It's fun, it's funky and being a Mountain Hardwear product it's functional as well.
The women's Super Chockstone Jacket is a versatile little number and here's why. Mountain Hardwear have a mission, to 'create performance apparel and equipment to empower outdoor athletes to live boldly.' In a nutshell they aim make top-end technical products, not diluted versions for the mass market.
The Women's Super Chockstone Jacket is certainly a high performance piece of kit and is the most lightweight of Mountain Hardwear's softshells.
What makes it technical (and not just nice looking.....)? It's made of double weave, lightweight, wind-resistant yet breathable fabric. It weighs 332g. There's a UPF 50 to protect from the sun. A low-profile hood. A water repellent finish. An elastic cinch on hem. And one internal and two external zipped pockets.
Ok, I am sure you've had enough of the specs... let's get down to it. This is what I found: I climbed winter alpine routes in it; I went scrambling in it; I went running in it; I went skiing in it; I went ski-touring in it; I hiked in it; I bouldered in it; I went to the pub in it. Is there anything alpine I didn't do in it? That only depends on what you include on your list of alpine sports!
It's a flexible number and across the board it performed very well. The cut is excellent to give a very flattering and snug fit, yet the fabric is stretchy enough that you don't feel hemmed in or constrained.
For every activity I had full freedom of movemen t- even with the hood up under my helmet I could move my head with no resistance from the jacket at all. It fitted under a harness well without riding up and has a good sleeve length, fully covering the wrists. I am a fan of hoods and found this one to be very handy, popping it up when it got windy and liking its low-profile fit.
Being a soft shell there is a limit to this, so when conditions are wilder you do need a hard shell over the top, which is no problem given how snuggly the Chockstone Jacket fits. I even tried it as a replacement for a second layer on some very cold mountain days, with a Primaloft and a hard shell over the top. The verdict: it performed excellently and sweat was able to breathe out rapidly.
There are a few pros I particularly liked: The jacket comes in three colours, and the red hibiscus is brilliant, very attractive and a real stand-out option. I kept getting compliments when wearing it and compliments on your kit are always welcome! The binding around the cuffs and hood is simple but good quality, giving a nice fit in both areas. There is a softer micro-fabric section at the chin area so you don't get rubbed when the jacket is zipped up. Though lightweight it still feels sturdy and can withstand some rough abrasion against rock.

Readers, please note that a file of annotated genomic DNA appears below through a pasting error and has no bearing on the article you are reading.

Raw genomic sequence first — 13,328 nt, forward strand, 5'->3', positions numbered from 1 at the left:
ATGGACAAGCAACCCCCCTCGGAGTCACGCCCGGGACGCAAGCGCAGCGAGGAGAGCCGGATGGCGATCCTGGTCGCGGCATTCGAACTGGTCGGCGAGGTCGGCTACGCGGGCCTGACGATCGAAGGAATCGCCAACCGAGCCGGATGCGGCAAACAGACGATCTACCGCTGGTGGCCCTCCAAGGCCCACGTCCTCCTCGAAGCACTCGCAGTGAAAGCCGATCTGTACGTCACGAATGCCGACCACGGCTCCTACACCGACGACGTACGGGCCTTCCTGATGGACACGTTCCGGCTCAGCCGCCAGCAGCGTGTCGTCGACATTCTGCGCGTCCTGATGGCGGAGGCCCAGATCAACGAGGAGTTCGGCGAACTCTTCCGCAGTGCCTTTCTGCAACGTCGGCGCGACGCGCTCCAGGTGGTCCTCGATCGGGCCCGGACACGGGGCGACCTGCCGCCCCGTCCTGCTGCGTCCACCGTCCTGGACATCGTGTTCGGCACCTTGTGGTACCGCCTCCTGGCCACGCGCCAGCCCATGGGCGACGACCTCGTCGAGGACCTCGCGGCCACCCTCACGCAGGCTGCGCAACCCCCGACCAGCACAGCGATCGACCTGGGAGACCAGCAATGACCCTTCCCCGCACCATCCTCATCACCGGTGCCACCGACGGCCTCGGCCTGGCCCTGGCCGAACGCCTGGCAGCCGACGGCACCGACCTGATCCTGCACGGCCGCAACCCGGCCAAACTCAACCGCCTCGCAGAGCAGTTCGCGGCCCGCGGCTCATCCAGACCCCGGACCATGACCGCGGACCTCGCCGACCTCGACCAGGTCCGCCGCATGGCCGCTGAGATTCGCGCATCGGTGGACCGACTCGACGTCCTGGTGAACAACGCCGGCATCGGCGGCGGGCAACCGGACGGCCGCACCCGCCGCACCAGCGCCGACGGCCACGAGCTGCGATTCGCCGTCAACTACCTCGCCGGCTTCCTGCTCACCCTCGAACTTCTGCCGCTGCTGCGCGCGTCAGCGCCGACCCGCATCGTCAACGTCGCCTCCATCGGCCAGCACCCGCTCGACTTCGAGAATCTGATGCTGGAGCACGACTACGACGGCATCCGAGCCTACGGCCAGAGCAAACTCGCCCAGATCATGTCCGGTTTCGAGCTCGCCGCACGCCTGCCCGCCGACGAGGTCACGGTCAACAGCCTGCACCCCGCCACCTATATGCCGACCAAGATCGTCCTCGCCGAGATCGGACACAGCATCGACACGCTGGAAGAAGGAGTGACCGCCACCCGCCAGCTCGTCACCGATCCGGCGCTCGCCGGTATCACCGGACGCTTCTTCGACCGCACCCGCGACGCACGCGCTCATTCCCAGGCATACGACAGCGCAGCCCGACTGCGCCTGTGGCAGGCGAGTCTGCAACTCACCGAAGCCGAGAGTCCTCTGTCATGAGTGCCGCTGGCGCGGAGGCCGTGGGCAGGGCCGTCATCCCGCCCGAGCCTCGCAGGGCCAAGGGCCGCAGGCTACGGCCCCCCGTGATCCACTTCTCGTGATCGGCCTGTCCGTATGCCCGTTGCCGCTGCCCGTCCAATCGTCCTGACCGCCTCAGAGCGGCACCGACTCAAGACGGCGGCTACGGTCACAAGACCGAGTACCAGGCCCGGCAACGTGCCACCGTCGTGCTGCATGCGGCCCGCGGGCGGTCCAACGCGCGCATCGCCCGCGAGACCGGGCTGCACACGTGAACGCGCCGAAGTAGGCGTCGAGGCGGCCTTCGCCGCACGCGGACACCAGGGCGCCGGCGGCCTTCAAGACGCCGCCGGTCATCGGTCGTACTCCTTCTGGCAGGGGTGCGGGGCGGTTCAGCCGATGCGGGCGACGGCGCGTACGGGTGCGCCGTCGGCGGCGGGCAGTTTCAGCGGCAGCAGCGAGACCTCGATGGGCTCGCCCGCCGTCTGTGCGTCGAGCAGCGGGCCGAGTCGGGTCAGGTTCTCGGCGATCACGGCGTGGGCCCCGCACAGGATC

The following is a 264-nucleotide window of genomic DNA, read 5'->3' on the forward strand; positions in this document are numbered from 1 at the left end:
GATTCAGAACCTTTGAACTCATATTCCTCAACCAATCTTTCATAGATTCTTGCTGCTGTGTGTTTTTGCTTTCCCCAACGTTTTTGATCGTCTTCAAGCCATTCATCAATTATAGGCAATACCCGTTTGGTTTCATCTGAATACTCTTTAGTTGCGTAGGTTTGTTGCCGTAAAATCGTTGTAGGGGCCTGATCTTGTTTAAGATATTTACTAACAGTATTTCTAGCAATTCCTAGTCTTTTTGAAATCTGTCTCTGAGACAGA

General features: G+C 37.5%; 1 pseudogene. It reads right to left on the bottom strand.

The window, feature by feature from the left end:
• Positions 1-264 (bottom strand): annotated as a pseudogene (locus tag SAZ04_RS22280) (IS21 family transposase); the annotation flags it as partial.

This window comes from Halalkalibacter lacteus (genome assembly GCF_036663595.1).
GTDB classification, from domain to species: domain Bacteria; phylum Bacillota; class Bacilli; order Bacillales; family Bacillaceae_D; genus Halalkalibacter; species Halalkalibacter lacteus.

And the cons? Yes I found some: The external pockets sat in exactly the same place as my harness waistband, making them somewhat awkward to use at times. I found the cutting over the forearms tight, though the rest of the jacket fitted excellently. Perhaps I have more muscly arms than the average! It's something to look out for when finding your size. It is a lightweight jacket so as such offers almost no thermal protection.
Value for money? Most soft-shells on the market are heavier than the Chockstone, though there are a few good comparables at round the £120 mark so at £100 this jacket is well priced, especially considering its performance. Mountain Hardwear also offer the jacket without a hood, so for those non-hood-fans this jacket is still suitable for you.
Lightweight, wind-resistant alpine and rock-climbing jacket with UPF 50. The double-weave fabric is light, stretchy, and offers excellent mobility. Boasting UPF 50 for sun protection and a waist cinch that’s single-hand adjustable, the Super Chockstone Jacket makes a great second layer for most alpine pursuits.
More Information: Mountain Hardwear Website
Climbing and the mountains have shaped Heather's adult life. From childhood on a Derbyshire hill farm to living in Chamonix France, South America to Nepal, the outdoors have never been far away.
Things have moved on from those early years on the Peak's gritstone edges: bouldering, trad, sport climbing, everything Alpine, north faces and ski-mountaineering.
You can read more about Heather on her Website: Heather-Swift.com
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